Autograph letter signed to Ernest H. Shepard.

[London: Spring 1926] Stock Code: 144839
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Discussing the progress of the latest Pooh book and a potential collaboration on Mother Goose

Autograph letter signed from A. A. Milne to Ernest H. Shepard discussing the progress of the latest Pooh book and a potential collaboration on a volume of Mother Goose rhymes. Letters between Milne and Shepard are very seldom seen in commerce. Most were retained by Shepard until his death and bequeathed by his widow to the V&A.

Milne begins, "Dear Shepard, I enclose the latest Pooh. I saw the drawings of the first two at Methuens yesterday, and loved them". Milne is referring to Winnie-the-Pooh, which was in production during the first half of 1926 and published on October 14th of that year. It appears that Shepard was illustrating individual chapters as Milne wrote them, here having completed drawings for two chapters and awaiting more text. Milne goes on to discuss the planned Mother Goose (which would not be completed). In March of that year he had signed a contract with Dutton's to prepare an edition of these rhymes to be illustrated by Shepard and delivered before 1st February, 1927 (Thwaite p. 527). Possibly the demand for Winnie the Pooh meant that Milne's take on old fashioned nursery rhymes was adapted to include the collection of verses about Christopher Robin and Winnie The Pooh became Now We Are Six.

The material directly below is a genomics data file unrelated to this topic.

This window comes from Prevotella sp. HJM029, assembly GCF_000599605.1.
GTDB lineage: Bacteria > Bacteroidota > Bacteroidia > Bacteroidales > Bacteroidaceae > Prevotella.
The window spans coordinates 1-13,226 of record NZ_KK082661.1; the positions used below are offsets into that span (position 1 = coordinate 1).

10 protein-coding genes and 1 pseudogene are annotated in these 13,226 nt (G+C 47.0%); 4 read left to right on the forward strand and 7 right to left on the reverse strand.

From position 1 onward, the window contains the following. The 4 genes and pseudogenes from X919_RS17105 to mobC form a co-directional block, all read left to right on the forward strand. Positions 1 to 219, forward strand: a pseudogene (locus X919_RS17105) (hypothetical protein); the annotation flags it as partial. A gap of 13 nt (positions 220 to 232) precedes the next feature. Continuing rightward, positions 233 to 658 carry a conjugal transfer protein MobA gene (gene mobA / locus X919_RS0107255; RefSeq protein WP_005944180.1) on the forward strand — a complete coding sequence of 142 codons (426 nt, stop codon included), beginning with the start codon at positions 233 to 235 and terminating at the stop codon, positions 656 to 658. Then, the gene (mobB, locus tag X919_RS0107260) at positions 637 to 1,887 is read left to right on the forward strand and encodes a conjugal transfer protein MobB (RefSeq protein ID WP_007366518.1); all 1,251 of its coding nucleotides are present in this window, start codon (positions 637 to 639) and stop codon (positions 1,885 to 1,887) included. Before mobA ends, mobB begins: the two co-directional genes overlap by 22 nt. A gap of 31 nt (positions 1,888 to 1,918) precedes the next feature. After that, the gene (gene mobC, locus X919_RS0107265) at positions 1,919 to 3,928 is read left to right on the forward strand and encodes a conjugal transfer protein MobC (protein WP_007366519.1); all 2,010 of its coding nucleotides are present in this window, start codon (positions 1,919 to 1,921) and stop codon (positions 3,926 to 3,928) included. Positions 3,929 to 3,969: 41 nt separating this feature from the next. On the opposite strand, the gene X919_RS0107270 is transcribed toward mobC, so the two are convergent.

"My idea is that when I have chosen the nursery rhymes to go in-about 51, I should think-but some will be very short-we should each make our own comments on them independently-I in words and you in pictures". As evidenced by this letter, Milne had an unusually supportive relationship with his illustrator. Earlier that year he had offered Shepard a 20 stake in the royalties from Winnie-the-Pooh, an unprecedented move at the time (Thwaite pp. 296-297). Now his offer is even more generous, as he proposes "that we share 50/50" of the Mother Goose royalties. He closes with an invitation, "We go to Cotchford today till May 3rd. Do come over-with family or without some time. You may have other suggestions to make about Mother Goose, and anyhow we should be delighted to see you. Yours ever, A. A. Milne". A very nice letter providing a glimpse into one of the most important creative partnerships in children's literature. Provenance: from the collection of Pat McInally.

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Double-sided letter signed on a single sheet of Milne's printed stationery.


A few very minor creases at the lower left corner. Excellent condition.


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